16 replies
  1. hnnhcmmns
    hnnhcmmns says:

    Hi there, I’m hoping to make my first bra by taking your craftsy course. From researching I’ve learned that I’m low contour (wide root), “full on the bottom” (bras always gape at the top), but also very close together in the front. Gores usually sit on my breast tissue unless they’re very low, and wires in my underarm tend to cut into my breast tissue as well unless they’re very wide and low. I just printed out your wire charts *bless you* and it seems like the most fitting one is a short #44. Do you have any recommendations for which pattern to start with? I’m concerned that the “classic bra” that’s recommended for the craftsy course isn’t the right shape because the wires are too high for the gore and also too high and narrow in the underarm. Thank you for any input 🙂

    Reply
  2. Angie Samuels
    Angie Samuels says:

    Help! I have a ruby bra pattern that I have made loads of times but have yet to get the perfect fit. I am a 4″ bcd, but I think possibly a 51/2″ bcd for the width of the cup width!. Should I work from the smaller size cup to the larger or the other way around? What about the cradle? I have been making a larger size and bending the underwire to make it fit! Any help would be appreciated.

    Reply
    • Beverly Johnson
      Beverly Johnson says:

      You are probably making the fit worse adjusting like that. The cradle should always correspond to the wire. In the case of a 4.0 BCD, the wires that fit it are listed on the back of the pattern. You didn’t mention the wire size but is it possible you just need to insert a larger (but shorter) wire into the channel of the 4.0 cradle (frame) to make it fit? Does the 4.0 fit the volume of the cup?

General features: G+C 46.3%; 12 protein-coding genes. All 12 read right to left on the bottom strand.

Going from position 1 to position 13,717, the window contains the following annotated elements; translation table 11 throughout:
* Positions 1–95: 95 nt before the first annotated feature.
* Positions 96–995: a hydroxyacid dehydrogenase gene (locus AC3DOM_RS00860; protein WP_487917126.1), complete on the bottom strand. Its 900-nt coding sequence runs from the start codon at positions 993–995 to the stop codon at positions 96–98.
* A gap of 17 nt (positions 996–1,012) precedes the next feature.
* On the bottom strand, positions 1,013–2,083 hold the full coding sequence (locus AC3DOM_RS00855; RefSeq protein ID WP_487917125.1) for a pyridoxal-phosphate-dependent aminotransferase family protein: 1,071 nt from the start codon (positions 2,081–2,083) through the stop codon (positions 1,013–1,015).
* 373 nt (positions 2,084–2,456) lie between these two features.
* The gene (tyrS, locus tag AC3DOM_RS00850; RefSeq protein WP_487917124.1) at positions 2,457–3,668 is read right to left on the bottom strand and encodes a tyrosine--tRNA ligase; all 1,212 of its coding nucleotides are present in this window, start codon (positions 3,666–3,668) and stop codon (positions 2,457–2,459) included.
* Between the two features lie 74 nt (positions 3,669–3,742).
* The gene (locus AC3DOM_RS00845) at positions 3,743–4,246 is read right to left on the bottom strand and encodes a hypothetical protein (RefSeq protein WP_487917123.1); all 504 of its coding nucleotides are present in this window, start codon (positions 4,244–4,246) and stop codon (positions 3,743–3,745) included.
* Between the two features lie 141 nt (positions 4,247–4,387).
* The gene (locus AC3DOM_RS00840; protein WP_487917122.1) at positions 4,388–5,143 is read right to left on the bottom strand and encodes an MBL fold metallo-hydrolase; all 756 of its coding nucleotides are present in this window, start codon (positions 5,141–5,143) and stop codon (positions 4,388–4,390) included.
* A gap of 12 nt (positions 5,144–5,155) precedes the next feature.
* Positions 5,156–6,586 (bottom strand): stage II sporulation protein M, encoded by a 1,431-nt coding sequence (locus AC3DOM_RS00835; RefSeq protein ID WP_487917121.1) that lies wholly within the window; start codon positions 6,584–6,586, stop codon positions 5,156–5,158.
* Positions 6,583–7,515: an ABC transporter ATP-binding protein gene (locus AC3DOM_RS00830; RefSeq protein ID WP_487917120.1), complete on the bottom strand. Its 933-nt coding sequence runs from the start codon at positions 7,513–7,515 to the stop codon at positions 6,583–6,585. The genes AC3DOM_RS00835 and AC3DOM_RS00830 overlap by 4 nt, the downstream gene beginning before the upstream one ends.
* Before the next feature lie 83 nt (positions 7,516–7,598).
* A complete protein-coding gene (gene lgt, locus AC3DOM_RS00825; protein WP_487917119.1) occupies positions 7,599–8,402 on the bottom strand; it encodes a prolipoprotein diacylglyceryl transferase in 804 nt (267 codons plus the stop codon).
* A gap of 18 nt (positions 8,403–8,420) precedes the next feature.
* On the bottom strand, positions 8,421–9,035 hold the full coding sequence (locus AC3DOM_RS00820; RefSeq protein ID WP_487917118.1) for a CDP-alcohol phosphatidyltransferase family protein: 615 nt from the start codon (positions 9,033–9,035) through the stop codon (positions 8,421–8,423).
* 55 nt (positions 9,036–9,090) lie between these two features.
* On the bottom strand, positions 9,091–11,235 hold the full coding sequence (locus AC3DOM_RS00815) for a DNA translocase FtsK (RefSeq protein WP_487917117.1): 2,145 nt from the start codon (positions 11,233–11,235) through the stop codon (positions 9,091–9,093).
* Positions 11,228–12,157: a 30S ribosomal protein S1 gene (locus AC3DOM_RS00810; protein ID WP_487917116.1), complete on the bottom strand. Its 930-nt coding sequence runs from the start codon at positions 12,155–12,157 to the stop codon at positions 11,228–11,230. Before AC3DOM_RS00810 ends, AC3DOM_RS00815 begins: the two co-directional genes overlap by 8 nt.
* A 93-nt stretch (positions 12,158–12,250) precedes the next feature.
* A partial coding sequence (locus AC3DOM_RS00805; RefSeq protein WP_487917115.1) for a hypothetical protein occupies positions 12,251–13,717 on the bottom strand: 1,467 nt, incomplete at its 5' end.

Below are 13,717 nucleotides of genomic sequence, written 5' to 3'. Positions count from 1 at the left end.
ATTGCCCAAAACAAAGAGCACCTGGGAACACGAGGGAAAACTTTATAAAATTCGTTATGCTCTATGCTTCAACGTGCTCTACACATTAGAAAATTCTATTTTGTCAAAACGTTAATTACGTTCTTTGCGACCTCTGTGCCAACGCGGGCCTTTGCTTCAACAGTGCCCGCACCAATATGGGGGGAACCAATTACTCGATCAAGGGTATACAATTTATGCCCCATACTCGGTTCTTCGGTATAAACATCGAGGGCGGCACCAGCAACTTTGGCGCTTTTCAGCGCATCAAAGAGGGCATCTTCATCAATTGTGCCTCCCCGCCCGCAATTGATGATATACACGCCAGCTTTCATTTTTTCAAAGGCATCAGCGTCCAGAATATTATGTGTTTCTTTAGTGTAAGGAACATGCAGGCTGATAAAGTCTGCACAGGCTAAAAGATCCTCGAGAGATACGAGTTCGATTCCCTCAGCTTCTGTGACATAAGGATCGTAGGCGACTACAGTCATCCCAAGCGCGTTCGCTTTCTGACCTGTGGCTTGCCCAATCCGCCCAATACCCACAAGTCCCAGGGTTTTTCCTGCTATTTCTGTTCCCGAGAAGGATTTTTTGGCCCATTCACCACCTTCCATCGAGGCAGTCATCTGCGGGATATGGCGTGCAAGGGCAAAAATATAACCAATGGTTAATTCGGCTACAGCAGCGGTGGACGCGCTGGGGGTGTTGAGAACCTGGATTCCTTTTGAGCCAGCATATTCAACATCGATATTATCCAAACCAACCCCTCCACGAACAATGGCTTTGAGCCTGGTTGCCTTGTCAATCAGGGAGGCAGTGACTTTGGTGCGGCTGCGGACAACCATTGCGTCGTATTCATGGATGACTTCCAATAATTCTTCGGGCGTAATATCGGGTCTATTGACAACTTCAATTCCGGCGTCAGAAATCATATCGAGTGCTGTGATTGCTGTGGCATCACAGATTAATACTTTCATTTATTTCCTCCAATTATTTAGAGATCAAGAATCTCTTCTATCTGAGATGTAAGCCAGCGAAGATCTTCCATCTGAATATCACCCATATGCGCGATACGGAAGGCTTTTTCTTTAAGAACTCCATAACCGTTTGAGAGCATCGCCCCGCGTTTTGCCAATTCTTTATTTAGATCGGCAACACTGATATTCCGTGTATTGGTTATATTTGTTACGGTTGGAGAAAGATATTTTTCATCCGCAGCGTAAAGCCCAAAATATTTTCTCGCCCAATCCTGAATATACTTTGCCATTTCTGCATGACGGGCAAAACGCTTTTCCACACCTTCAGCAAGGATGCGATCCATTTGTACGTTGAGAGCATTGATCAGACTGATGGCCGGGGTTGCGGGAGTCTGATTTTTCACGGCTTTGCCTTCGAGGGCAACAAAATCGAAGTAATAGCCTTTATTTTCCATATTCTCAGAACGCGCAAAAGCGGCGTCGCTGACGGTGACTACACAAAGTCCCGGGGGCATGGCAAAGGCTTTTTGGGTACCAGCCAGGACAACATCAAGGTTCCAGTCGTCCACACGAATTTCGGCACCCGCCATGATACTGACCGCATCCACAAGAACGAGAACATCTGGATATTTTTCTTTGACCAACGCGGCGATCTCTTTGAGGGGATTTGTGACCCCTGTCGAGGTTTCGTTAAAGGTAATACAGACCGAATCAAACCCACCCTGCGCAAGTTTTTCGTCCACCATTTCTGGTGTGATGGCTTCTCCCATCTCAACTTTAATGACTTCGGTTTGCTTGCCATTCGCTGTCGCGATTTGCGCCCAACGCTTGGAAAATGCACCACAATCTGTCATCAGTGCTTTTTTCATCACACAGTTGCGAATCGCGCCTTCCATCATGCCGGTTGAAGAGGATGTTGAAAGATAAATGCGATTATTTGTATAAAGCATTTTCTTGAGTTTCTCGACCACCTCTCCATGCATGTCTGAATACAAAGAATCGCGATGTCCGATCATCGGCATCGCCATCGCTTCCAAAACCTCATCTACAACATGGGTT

Reply
      • Angie Samuels
        Angie Samuels says:

        Many thanks for your reply. When I was buying ready to wear bras I have always bent the bra wires to make the garment a little more comfortable to wear. I have never worn an unboned bra because I could never find one to fit! I assumed that I would need to bend the wires to assist the fit until I came across this article. I would say the ” BCD is not quite big enough but with the article I might try a 4.25 or 4.5 and alter the cup accordingly. I have researched the short wires and found a supplier, do I go by the measurement of the wires, as in the U.K. the wire sizing seem a little different? Thanks again!

        Reply
  3. Ralna Cunningham
    Ralna Cunningham says:

    Hi, glad to learn your term “low contour”. I’m getting ready to decide on a pattern to start. In fact there is a fair bit of discussion on this topic for choosing RTW bras, the terms are “wide root” and “shallow”. I noticed when I learned about “scoop and swooped” into a new bra I had a lot more tissue than I ever realized. It’s just more spread out and my wire hurts for a reason. The new bra’s not the right size either, even though it has no wire. The bra size calculators I tried were in agreement and recommended several cup sizes higher, I thought, that can’t be right, I’d be swimming in those cups. But when I tried to figure out my wire size for sewing, it looked like a long low smile. At least sewing it’s good to know I can use whatever wire works best and make the cups fit hopefully.